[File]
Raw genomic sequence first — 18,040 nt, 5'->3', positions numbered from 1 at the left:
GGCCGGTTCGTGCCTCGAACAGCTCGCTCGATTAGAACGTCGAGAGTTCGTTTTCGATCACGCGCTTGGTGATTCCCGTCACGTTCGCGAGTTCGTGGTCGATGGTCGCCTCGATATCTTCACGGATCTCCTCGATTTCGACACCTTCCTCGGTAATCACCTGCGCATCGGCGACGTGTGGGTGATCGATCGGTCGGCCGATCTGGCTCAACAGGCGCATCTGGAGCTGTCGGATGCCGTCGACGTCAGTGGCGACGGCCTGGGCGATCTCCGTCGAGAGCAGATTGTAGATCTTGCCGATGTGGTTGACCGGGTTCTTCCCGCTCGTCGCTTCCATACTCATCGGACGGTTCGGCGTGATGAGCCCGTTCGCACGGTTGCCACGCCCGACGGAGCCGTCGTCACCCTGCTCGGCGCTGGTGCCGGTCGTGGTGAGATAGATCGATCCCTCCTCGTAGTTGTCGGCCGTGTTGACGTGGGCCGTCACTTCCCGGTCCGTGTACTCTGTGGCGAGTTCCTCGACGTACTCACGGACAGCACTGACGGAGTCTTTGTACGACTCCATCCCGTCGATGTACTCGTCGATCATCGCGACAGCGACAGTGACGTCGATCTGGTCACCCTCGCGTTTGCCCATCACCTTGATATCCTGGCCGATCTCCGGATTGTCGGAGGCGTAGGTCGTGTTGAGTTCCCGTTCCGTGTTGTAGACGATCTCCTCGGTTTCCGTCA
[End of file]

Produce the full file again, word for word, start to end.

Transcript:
Raw genomic sequence first — 18,040 nt, 5'->3', positions numbered from 1 at the left:
GGCCGGTTCGTGCCTCGAACAGCTCGCTCGATTAGAACGTCGAGAGTTCGTTTTCGATCACGCGCTTGGTGATTCCCGTCACGTTCGCGAGTTCGTGGTCGATGGTCGCCTCGATATCTTCACGGATCTCCTCGATTTCGACACCTTCCTCGGTAATCACCTGCGCATCGGCGACGTGTGGGTGATCGATCGGTCGGCCGATCTGGCTCAACAGGCGCATCTGGAGCTGTCGGATGCCGTCGACGTCAGTGGCGACGGCCTGGGCGATCTCCGTCGAGAGCAGATTGTAGATCTTGCCGATGTGGTTGACCGGGTTCTTCCCGCTCGTCGCTTCCATACTCATCGGACGGTTCGGCGTGATGAGCCCGTTCGCACGGTTGCCACGCCCGACGGAGCCGTCGTCACCCTGCTCGGCGCTGGTGCCGGTCGTGGTGAGATAGATCGATCCCTCCTCGTAGTTGTCGGCCGTGTTGACGTGGGCCGTCACTTCCCGGTCCGTGTACTCTGTGGCGAGTTCCTCGACGTACTCACGGACAGCACTGACGGAGTCTTTGTACGACTCCATCCCGTCGATGTACTCGTCGATCATCGCGACAGCGACAGTGACGTCGATCTGGTCACCCTCGCGTTTGCCCATCACCTTGATATCCTGGCCGATCTCCGGATTGTCGGAGGCGTAGGTCGTGTTGAGTTCCCGTTCCGTGTTGTAGACGATCTCCTCGGTTTCCGTCA